The look on his face when he told me that I too also had this disease.  I wanted to know what my prognosis was and was told that I would have to have more tests and be monitored by blood work every year. I asked him what was the worst thing.  Kidney Failure or a major bleed.  I asked him how I would know if I was having a bleed.  He just said that I would know.  I hope so.

I went back to my family and I cried.

We went back to Derby but decided that as we both had this disease that it would be better if we lived in a city.  Where medical help was right there.  No chance of being cut off, due to cyclones and floods.

I then wanted to learn as much about this disease as I could.  The library  in Derby managed to get a medical book in for me.  One very small 4 line paragraph was all there was about this disease.  I couldn’t believe that was it!

4 lines, that was it!

Today if you type in Tuberous Sclerosis into google there are pages and pages and so many organisations all over the world.   Facebook has lots of support groups where I have met some amazing  people.

Life continued on for us.  Jennifer, has the disease quite bad.  She is intellectually disabled, has autism, behavior problems.  Once we moved back to Perth she saw the neurologist on a regular basis.  Many changes of drugs.  Many different types of seizures.  From petit mal – absent seizures to drop seizures.  Many sprints to the doctors for X-rays to see if any damage was done.  Eventually she was fitted with a helmet so as not to crack her head each time she dropped.

Lots of therapy with social workers.  

Today many children are diagnosed while in the womb.  Medication is given very early within the first few weeks of life.  If they can stop the infantile seizures then there is less chance of intellectually disability.  There are better drugs for the seizures.

She now lives in assisted living.  Most of the time she is happy.  She loves shopping, music and eating.  Jennifer goes to a blue light disco every Thursday and she loves it.  She has done abseiling, yoga, cooking, boating.  Jennifer has been on a couple of holidays, one a cruise up to Queensland and also to the major theme parks on the Gold Coast.

Five years ago I was diagnosed with Lymphangiomiomatosis.  It’s a rare lung condition, however, its unfortunate if you’re a female and you have Tuberous Sclerosis you are more likely to have Lam.  I think the stats are around 80%.

Over the years I would get sick with a lung infection then pneumonia every 3-4 years.  I would use a puffer for a short time then be ok and stop using them. Antibiotics would always be given as well.

I realize now that my asthma and the lung infections has always been the Lam.

I noticed that after Jennifer was born was when I began to get sick with these awful chest infections.  Lam seems to get worse with the hormones of pregnancy.

Just recently Jennifer was also diagnosed with Lam – Lymphangiomatosis.  I am hoping that its mild and it will not  affect her too much.

There are two types of Lam – Lymphangiomiomatosis, TS/Lam which is what Jennifer and I have and there is sporadic Lam.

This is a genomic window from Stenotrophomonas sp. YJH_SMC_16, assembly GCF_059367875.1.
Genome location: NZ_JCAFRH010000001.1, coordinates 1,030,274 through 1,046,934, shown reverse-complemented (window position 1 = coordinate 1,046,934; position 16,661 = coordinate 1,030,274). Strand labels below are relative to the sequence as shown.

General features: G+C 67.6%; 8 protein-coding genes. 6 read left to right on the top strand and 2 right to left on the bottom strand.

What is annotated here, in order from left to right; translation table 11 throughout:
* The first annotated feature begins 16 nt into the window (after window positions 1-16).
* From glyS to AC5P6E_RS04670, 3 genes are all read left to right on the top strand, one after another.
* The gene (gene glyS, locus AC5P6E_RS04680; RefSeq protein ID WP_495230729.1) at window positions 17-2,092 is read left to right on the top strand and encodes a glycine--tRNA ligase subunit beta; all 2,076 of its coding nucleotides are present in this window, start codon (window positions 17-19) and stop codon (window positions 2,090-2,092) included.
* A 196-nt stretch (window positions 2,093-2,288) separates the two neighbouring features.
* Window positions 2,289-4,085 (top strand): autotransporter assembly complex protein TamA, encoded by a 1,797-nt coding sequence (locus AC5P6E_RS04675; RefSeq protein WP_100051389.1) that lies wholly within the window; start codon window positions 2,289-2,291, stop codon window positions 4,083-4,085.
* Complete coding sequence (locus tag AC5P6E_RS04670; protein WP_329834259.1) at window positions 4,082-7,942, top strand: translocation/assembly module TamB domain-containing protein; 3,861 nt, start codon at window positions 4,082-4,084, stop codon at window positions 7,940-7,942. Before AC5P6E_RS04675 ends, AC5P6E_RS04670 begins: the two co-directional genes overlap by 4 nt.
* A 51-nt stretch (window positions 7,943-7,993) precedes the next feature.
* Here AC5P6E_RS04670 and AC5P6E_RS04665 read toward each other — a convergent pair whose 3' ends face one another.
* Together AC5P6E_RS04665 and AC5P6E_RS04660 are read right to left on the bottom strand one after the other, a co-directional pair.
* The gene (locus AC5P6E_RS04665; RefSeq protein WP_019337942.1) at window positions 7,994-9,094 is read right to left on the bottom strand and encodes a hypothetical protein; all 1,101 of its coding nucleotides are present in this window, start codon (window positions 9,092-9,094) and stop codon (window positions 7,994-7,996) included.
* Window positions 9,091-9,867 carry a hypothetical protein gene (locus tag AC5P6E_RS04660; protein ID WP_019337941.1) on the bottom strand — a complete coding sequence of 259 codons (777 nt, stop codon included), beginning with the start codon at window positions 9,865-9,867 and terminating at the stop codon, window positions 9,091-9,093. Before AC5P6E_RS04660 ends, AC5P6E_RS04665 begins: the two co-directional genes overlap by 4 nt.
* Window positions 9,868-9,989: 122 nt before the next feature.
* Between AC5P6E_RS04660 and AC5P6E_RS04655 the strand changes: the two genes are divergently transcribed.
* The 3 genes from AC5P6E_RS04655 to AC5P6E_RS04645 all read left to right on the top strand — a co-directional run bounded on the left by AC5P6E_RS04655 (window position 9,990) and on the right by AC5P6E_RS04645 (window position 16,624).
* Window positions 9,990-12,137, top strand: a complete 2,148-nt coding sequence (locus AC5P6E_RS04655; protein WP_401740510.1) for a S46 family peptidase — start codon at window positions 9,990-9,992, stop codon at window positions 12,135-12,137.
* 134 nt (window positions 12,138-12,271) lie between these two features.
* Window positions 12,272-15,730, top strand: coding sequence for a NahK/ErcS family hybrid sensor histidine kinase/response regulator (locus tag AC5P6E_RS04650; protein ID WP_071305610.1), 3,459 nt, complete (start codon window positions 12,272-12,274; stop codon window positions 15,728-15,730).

With Tuberous Sclerosis its a 50/50 chance of having a child with TS if you have it.  I was what is called a genetic mutation.  So the rest of my family do not have the disease. I am the youngest of 4.  When I was diagnosed my parents went through genetic testing.


I have just started taking Everolimus mTOR inhibitors to control the Angiomyolipomas (AMLs).  They  are a benign tumour in the kidneys made up of blood vessels (angio), muscle (myo) and fat (lipo). They occur in about 80% of people with TSC.  I am hoping that this new drug I am on will stop the angiomyolipmas from growing and in fact shrink them.  It can also help with my Lam disease and the facial angiofibromas.  I have been using a topical Rapamycin on my face and it has reduced the redness and some of the “lumps”.  These would bleed often if knocked or if I had to blow my nose.  Often doctors would ask me if I had been diagnosed with Lupus as it looks very similar to the butterfly rash.  Actually TS calls it a butterfly rash as well.  Growing up and wanting to wear makeup was a nightmare.  Since I have been using the cream, I have been able to wear a bit more makeup which is nice.

Here is a link to find out more about Tuberous Sclerosis  and Lymphangioleiomyomatosis


If only one person learns a bit more about these two diseases then I am happy.


Thank you so much for reading.  I could have written so much more and maybe I will in May this year when its Tuberous Sclerosis awarness day and in June for Lam.











Grignan Castle – Château de Grignan




Grigan Castle





Grignan Castle

Or as it is known – The Chateau de Grignan is built on a hilltop with the small village built around it. At present the number of people living here is just over 1,500.

The village dates back to the 11th century with the walls being added in the 12th century. There are 12 towers built around it but many are now in disrepair or completely destroyed. It has been rebuilt several times – as a fortress then into a luxurious residence – became ruins in 1793 – then reconstructed in the 20th century by Madame Fontaine. It now belongs to the Drôme Départment and is used as a major tourist attraction.